Oil Companies are Scrambling to Get Permits Before Biden’s Inauguration

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Lucy McIntire

As the end of Trump’s presidency grows closer, with about a week until Biden is inaugurated, oil companies are scrambling. President-elect Biden’s plan for tackling climate change includes cutting oil drilling, and in response, many oil companies are stockpiling permits to continue to drill in western land long after Trump leaves office. 

Companies have begun to secure permits since Biden was elected President in November, and have been buying even more permits since the start of December. Over three months, including during the election, 3,000 permit applications have been submitted. And, thanks to Trump’s faster permit approval, 1,400 permits have been secured, the highest number during Trump’s presidency.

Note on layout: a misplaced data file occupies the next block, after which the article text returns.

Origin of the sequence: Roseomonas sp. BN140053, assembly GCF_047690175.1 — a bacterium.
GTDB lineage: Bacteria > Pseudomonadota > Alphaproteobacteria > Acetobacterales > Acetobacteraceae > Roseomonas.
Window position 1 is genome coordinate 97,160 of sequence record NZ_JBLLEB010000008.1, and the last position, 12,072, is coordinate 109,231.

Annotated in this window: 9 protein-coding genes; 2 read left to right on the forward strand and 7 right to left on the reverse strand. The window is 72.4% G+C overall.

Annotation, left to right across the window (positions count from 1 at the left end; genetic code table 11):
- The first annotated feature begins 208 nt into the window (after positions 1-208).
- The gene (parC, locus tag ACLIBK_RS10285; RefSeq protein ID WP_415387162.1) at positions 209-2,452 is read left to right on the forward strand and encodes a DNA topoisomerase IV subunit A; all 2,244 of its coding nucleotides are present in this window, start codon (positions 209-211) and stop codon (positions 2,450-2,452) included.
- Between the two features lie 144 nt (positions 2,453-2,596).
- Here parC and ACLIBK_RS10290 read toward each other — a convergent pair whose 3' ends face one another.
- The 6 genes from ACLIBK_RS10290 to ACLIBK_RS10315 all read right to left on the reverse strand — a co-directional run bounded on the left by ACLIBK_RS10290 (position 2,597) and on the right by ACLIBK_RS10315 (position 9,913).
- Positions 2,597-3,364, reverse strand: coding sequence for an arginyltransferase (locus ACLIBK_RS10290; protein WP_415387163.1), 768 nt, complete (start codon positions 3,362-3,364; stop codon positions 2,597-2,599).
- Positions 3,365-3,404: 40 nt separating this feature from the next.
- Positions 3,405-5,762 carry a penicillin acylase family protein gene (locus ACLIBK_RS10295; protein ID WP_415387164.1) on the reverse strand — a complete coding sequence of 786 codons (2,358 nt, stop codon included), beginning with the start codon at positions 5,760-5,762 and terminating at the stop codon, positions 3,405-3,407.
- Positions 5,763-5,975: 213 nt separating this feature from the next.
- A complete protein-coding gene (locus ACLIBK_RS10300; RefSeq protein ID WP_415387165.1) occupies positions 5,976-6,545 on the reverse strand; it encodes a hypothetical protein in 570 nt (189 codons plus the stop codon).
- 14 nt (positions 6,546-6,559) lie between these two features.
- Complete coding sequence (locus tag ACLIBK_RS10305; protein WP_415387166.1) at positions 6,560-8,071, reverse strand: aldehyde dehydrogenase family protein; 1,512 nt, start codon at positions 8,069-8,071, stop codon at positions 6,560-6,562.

Trump had a goal to help boost energy production by the United States, and drilling was the centerpiece. The average processing time for a permit in the final year of the Obama administration was about 140 days, in the 2019 fiscal year under the Trump Administration, the average processing period has dropped to about 44 days. Drilling in the US has increased during Trump’s term, especially due to cutbacks to waiting periods.

The recent uptick in secured drilling permits are a threat to Biden’s climate goals, one of which is to make the US carbon neutral by 2050. The permits could be used well past Biden’s administration, and the Biden administration would have to pay millions to oil companies to get them to relinquish their permit-provided right to land.